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Wednesday, January 16, 2019

Like the presidential pardon of the Thanksgiving turkey or baseball’s ceremonial first pitch, the First Bracket is now a Washington institution. So it was inevitable that it would become politicized.

This year the criticism started even before President Barack Obama announced his picks for the men’s college basketball tournament: Congress is still waiting for the president to deliver his budget, Republicans said, yet he has the time not only to handicap 68 National Collegiate Athletic Association teams, but also to tape a segment with ESPN breaking down his selections?

If the act of filling out a bracket is inherently political, it’s nothing compared with the completed bracket itself. Our brackets are ourselves. They are less a quiz of basketball knowledge — no matter how much college hoops you watched this year, you are guaranteed to lose your office pool to someone who thinks a “Diaper Dandy” is a maternity gift — than a fill-in-the-blank Rorschach test.

Are you an idealist, the sort who bets big on your alma mater or your hometown team? Or a nostalgist, doubling down on a resurgent powerhouse from your youth? (I’m looking at you, La Salle.) Or maybe you’re a big-risk, big-reward guy, the type who looks at Southern University (16) versus Gonzaga (1) and thinks, no-brainer. Historically, Obama has done none of these things. He has filled out his bracket a lot like he has governed: dispassionately, and with a clear aversion to risk.

Obama’s first public bracket, released during the 2008 campaign, was a model of caution. (Not unlike his vice-presidential pick a few months later.) It included not a single 12th-seed upset of a fifth seed. His Final Four were UCLA, Kansas, North Carolina and Pittsburgh: three No. 1s and one No. 4. That was not Change You Can Believe In. It was a statement of support for the status quo.

The trend continued through Obama’s first term. In 2010 — after opting not to offer a second stimulus package, dropping the idea of a government-run health-insurance plan and deciding to keep the Guantanamo Bay prison open after all — the president picked the country’s top two teams, Kansas and Kentucky, to square off in the championship. The following year, his Final Four consisted of all No. 1 seeds.

Obama’s brackets might be so bland in part because he’s really more of a professional sports fan. President Bill Clinton, an Arkansas native, had his Razorbacks. But Obama — who grew up in Hawaii, attended college in California and New York, and spent most of his adult life in Chicago — doesn’t seem to have any strong college-sports allegiances. (For what it’s worth, the University of Hawaii’s Rainbow Warriors haven’t made the NCAA tournament since 2002.)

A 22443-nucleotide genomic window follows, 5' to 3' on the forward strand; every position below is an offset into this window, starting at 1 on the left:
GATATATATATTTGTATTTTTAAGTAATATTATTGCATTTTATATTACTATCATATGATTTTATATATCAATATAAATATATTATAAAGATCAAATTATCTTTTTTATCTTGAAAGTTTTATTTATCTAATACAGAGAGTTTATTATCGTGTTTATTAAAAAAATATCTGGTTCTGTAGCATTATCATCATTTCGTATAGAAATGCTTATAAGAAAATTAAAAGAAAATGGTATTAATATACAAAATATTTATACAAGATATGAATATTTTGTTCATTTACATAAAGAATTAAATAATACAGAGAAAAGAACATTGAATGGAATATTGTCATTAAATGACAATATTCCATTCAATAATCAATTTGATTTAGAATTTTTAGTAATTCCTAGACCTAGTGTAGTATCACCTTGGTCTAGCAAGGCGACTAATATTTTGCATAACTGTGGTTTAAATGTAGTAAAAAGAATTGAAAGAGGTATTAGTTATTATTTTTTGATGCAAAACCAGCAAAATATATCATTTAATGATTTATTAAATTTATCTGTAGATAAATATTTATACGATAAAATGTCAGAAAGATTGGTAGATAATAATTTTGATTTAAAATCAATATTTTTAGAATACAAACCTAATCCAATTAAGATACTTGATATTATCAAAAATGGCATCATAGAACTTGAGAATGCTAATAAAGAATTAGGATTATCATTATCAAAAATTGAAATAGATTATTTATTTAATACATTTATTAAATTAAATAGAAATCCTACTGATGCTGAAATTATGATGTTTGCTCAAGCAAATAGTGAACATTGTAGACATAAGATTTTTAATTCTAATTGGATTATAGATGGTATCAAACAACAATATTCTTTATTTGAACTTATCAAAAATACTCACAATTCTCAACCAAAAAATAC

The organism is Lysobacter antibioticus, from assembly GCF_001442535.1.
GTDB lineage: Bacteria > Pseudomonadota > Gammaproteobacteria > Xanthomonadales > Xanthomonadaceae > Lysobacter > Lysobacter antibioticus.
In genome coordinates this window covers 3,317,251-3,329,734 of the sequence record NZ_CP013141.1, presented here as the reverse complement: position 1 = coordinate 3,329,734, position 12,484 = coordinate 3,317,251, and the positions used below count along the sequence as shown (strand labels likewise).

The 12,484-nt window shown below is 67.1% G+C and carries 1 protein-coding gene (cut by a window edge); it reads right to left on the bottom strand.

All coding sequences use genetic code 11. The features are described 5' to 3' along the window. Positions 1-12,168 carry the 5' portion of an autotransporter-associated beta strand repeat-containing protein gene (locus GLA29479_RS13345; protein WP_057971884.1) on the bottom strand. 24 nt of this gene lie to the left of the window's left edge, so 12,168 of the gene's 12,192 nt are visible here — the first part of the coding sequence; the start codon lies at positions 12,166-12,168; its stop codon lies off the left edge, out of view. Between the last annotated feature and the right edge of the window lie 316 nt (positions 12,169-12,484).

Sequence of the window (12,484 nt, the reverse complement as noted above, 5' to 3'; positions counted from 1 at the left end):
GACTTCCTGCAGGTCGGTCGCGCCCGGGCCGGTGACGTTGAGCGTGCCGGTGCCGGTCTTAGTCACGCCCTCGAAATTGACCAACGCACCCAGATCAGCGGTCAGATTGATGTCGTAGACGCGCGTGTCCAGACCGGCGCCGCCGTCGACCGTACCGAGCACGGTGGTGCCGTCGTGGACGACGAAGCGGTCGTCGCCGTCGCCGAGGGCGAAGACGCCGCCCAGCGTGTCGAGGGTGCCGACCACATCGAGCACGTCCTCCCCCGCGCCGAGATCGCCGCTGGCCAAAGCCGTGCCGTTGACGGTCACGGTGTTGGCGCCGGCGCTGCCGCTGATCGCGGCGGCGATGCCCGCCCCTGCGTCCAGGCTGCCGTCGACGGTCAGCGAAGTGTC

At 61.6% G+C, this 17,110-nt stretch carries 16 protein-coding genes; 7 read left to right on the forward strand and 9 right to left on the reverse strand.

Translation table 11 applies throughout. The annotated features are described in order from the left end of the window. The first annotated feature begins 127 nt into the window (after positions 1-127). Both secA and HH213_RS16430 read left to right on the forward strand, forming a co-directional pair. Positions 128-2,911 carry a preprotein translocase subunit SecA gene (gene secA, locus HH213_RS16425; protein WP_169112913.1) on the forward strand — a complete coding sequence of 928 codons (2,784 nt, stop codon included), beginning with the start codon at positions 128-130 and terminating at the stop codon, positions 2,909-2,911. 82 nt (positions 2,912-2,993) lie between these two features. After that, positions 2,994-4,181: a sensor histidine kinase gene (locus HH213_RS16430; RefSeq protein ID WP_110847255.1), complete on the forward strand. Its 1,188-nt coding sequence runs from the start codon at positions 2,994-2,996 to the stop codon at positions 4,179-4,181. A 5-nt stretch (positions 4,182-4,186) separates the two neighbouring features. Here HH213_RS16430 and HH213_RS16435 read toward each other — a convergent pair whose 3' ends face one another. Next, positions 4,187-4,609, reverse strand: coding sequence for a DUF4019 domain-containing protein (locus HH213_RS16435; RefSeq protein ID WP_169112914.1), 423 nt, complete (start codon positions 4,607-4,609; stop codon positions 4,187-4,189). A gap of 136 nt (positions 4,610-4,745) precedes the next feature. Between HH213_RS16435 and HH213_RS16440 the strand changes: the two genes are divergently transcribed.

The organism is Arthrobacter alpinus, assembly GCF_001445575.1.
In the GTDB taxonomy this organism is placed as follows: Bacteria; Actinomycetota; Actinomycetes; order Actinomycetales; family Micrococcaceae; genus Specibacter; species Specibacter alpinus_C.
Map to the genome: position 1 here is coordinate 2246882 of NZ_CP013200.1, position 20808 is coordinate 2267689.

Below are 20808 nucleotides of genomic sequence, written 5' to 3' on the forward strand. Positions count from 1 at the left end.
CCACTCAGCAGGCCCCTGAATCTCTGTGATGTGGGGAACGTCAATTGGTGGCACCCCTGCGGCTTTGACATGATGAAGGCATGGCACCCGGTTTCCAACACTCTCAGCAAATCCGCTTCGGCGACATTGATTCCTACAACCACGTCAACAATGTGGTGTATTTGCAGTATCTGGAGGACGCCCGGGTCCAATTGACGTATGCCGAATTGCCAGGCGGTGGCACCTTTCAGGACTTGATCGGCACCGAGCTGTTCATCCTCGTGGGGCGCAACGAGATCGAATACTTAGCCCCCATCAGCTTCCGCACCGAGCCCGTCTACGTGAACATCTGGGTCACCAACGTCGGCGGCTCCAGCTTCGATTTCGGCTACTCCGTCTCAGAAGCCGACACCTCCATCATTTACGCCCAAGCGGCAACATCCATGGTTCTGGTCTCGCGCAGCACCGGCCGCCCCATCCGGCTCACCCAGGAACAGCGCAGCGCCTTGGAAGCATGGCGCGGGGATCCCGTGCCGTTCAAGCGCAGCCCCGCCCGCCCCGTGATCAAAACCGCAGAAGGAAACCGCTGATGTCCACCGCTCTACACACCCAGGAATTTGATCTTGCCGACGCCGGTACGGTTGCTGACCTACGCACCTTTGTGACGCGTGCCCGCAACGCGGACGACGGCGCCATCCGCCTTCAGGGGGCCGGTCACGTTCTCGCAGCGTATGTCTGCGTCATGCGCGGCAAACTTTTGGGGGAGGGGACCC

Ultimately, Obama’s NCAA brackets reveal a pragmatist. A couple of years ago, the president’s Elite Eight featured only one surprise — the favorite of Washington’s Elite, Georgetown. In the midst of last year’s re-election campaign, as political pundits never tired of pointing out, three of Obama’s Final Four picks were from swing states.

Obama’s prudence has served him well as a politician. It has been less successful as a bracket strategy: He hasn’t picked a winner since North Carolina in 2009.

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7 responses to “Obama’s NCAA Bracket: Hope But No Change”

  1. sigrid28 says:

    Now we find out that the bill to keep our government operating past March 27th, which must be signed, has eight riders attached to it supporting gun sale friendly initiatives for which the NRA lobbied and won. These are the first gun violence measures to be passed by Congress since the massacres in Aurora, Colorado, and Newtown, Connecticut. It is crystal clear: politics like basketball is also a game with winners and losers.

    • whodatbob says:

      What does your post have to do with the article? NOTHING! There’s a whole big world out there. Look around, gun control is not the only thing most people are concerned about.

      • sigrid28 says:

        Not sorry to rain on your childish, self-centered parade.

        • whodatbob says:

          I am a liberal democrat, believe in the big tent. I see many issues. You are a small minded single issue person whoes parade is being rained on. You sir/madem are unable to get out of the rain. Come in to the democrats big tent and dry off. You will be welcomed there. We have room for all.

          • sigrid28 says:

            Once again, a low-information voter thinks it must be impossible to walk and chew gum when it comes to supporting the liberal agenda. I’m seeing that not all low-information voters are Republicans. Too stupid to see that if liberals waste their time on brackets and other sports topics and do not pay attention to what happens in Congress our progressive agenda is bound to languish. Not tending to our political goals is a good way to allow the tent to fall down altogether. It is, however, impressive that you would take time out of watching basketball this weekend to post on the “National Memo.”

          • whodatbob says:

            Sorry for you! Again name calling and baseless assumptions. You need to have facts before you go off.

  2. whodatbob says:

    President Obama is a realist. He spells out his wish list, priortizes, and works to accomplish as much as can be accomplished. If unable to get everything wanted, accepts what has been accomplished and moves on.

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